Do You Really Need A 1-GB Internet? Yes.
Doug Bernard | Washington DC
Once upon a time, around the time I was starting college, the prefix everyone wanted in computers was “kilo.” Computer programs, processor speeds, memory storage: it all came measured in units of kilo, or thousands. 64 Kilobytes equaled 64,000 bytes of memory (actually, 65, 536 bytes, but lets not quibble) and it was enough. Of course back then, most computers still used MS-DOS and ran off floppy discs the size of a small plate while the Internet was little more than a bulletin board. But it basically worked and I was fine with it.
In time, kilo was replaced by “mega” – swapping the prefix multiplier of a million for just a thousand. Laptops sped up as micro-processors began running in Megahertz (MHz) and memory storage boomed with laptops boasting 40, 100, 400 or more MBs of space. Floppies shrank from plate to cup sized, and as Internet service providers evolved from phone-based telephony – complete with that unmistakable modem screeching (what ancient history sounds like) – to cable or fiber-based systems, Internet connection speeds began to move into mega bits-per-second (Mbps) territory, and it was, I thought, all that was needed.
In the year 2000, a younger version of me went computer shopping and, after some research, settled on the newest “new thing” – an iMac G3. Gone was any floppy access; my Bondi Blue iMac came with a sizzling 233 MHz processor, 32 MB of RAM and – shocking for me at the time – a whopping 4 Gigabytes of storage memory. It weighed a ton but it was cool and smoking fast, and I was convinced I would never need anything more. You could even connect to the web via a faster cable modem, but it still had the old screechy one on board, just in case.
In actuality, 2000 was right about the tipping point when small computers, and later smartphones, entered the Giga – or billion – era, and have never looked back. These days, my iPod Nano stores 16 GB of data and fits in the palm of my hand…and even that is five years old. My home laptop runs with 4GB of RAM memory and nearly half a Terabyte – that’s 1012 – of hard drive storage, and I think nothing of it, except “how will I ever need that much?”
Apparently, I’ve learned nothing. Moore’s Law has become fact: computers speeds and storage are doubling around every 18 months. And with each new speedier processor and smaller data storage, our electronic devices become more nimble, more capable, and a little more like magic.
And now, Internet connection speeds are starting to catch up.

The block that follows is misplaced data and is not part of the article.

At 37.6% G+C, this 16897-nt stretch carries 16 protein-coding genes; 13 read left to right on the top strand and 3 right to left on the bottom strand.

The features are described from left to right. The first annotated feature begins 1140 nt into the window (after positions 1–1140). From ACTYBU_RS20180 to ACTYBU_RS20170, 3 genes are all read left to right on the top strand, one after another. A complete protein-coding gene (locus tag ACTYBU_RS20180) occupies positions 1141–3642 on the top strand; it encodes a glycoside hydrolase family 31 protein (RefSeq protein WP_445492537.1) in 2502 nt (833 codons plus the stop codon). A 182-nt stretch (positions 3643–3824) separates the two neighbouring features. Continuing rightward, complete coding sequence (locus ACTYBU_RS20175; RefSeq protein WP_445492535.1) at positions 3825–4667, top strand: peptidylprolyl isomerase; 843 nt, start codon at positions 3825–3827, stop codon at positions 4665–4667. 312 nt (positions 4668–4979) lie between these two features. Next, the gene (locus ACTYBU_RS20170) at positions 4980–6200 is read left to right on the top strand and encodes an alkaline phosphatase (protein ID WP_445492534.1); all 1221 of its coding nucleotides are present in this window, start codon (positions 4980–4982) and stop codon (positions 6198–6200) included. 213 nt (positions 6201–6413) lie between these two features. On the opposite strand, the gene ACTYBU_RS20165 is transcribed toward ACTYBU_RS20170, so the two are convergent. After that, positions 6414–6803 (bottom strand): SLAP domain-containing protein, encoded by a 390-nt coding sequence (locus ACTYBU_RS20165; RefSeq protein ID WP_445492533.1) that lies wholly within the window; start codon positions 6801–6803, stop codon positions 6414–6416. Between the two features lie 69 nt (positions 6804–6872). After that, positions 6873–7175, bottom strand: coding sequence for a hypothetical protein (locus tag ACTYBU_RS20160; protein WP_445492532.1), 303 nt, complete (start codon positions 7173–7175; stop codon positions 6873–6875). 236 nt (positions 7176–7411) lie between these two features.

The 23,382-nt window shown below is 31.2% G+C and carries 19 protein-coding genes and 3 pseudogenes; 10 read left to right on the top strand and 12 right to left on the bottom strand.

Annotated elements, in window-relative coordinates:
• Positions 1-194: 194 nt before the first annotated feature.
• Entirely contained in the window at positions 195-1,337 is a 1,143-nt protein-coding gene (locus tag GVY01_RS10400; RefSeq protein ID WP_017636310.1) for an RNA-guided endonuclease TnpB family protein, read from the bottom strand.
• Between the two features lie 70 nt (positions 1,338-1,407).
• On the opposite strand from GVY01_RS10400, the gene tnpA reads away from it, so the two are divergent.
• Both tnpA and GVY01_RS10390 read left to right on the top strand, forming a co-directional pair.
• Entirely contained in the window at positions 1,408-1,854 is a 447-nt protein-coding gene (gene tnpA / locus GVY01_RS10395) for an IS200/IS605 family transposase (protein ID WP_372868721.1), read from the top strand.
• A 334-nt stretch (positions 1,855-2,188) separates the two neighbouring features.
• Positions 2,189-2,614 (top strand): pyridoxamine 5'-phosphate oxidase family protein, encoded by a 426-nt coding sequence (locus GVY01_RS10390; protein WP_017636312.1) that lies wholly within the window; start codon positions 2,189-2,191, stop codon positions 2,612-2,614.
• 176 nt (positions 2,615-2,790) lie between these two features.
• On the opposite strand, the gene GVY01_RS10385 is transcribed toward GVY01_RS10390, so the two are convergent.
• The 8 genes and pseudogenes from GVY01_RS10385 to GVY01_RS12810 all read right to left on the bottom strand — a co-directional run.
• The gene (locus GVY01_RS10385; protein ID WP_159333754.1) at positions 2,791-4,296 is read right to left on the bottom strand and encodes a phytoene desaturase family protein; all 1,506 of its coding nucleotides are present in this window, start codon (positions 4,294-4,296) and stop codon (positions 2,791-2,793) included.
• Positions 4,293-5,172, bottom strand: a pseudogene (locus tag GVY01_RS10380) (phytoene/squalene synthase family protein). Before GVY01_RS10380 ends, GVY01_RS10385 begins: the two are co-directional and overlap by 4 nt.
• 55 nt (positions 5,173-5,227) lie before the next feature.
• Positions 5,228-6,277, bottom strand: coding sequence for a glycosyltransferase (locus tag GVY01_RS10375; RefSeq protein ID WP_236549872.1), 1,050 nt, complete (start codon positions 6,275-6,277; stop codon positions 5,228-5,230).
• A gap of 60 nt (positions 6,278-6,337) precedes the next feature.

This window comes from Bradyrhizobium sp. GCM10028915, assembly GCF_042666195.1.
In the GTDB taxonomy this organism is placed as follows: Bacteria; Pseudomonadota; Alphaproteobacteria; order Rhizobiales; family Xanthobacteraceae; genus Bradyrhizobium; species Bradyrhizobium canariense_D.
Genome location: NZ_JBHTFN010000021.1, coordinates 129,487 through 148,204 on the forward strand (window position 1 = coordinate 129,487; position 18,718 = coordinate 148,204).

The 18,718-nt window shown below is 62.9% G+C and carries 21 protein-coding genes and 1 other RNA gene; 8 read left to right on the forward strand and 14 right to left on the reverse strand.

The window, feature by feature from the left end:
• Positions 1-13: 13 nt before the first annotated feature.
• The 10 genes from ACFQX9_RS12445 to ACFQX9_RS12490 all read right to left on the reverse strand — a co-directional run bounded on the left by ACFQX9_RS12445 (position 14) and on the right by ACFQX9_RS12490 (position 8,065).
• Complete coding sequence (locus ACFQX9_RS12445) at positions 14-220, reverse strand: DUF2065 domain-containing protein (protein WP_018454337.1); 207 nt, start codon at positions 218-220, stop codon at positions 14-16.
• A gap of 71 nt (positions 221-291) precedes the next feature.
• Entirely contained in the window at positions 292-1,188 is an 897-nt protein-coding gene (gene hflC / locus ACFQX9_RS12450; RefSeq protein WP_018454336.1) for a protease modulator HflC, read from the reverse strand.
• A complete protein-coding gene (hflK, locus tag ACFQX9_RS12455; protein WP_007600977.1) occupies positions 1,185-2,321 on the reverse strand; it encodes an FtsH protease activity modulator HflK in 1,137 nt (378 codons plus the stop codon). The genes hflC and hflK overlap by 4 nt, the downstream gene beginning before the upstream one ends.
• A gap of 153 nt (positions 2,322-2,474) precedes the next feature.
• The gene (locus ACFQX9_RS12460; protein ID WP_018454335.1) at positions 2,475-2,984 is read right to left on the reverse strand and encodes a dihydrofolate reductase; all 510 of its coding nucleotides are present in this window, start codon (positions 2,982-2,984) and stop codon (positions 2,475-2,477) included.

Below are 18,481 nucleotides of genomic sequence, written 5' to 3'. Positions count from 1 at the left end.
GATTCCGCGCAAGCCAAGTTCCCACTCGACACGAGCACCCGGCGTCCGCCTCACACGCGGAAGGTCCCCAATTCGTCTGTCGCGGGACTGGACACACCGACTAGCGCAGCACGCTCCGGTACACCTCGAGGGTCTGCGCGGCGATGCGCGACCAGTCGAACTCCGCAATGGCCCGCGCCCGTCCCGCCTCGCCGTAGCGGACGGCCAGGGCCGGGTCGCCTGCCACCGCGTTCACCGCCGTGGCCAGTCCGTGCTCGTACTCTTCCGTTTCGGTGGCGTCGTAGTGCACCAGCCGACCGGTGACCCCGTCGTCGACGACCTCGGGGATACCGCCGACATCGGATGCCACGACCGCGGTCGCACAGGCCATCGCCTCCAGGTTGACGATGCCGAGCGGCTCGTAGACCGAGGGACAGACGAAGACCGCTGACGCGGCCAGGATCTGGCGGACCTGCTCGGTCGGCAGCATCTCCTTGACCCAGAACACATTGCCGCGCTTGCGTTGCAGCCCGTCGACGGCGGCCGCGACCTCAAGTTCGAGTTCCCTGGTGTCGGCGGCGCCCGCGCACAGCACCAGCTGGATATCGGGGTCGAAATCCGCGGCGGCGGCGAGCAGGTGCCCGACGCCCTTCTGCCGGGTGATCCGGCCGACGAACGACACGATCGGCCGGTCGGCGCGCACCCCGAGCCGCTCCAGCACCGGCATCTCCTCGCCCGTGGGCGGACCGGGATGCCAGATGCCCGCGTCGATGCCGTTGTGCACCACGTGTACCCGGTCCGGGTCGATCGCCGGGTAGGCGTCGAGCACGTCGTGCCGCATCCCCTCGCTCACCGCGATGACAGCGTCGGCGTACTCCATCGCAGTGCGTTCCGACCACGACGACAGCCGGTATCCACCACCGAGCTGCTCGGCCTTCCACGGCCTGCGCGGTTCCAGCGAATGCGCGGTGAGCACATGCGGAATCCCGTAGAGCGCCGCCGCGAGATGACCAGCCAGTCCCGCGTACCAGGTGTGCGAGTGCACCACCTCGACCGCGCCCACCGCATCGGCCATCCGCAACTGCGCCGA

Google’s announcement this week that it will begin providing 1 GB Internet connection to the residents of Austin, Texas, pushes the U.S., and the world, one step further into the Giga-future. Streamed through Google Fiber, Austin subscribers would see their Internet connection speeds multiply 50 to 100 times, joining Kansas City (both the Kansas and Missouri sides) as the only U.S. municipalities with ultra-fast Internet connections.
Mobile phone can’t move anywhere near that fast, but they’re moving faster than they ever have. In the U.S. and elsewhere, 4G LTE mobile networks are coming on line; the “4G” refers not to Giga-anything but “fourth generation,” but these networks have vastly expanded data speeds and capacity.
Of course, none of this is free. In the days of dial-up modems, companies like NetZero could essentially provide your Internet service for nothing more than those annoying ads they put on. 4G LTE service is pricey and coverage spotty, and Google is hoping to charge some hefty monthly fees for it’s lickety-split connections. (And as it turns out, NetZero is still in business, but even they’re charging for broadband, too.)
But service structures all across the electronic front are changing. For example, a growing number of pioneers – “cord cutters” as they’re called – are opting to eliminate their cable TV service, spending the saved money instead on high-capacity web service to stream programs online. A few industry analysts have even gone as far to wonder if the TV set has much of a future, or if it will be replaced by tablets and phones.
The real point is that higher Giga-capacities don’t just deliver the same services faster, they will undoubtedly lead to new innovations that hadn’t even been possible before. There’s no telling what the near future will look like. The only thing I’ve learned over the decades is fast enough is never enough. And that is, by and large, a good thing.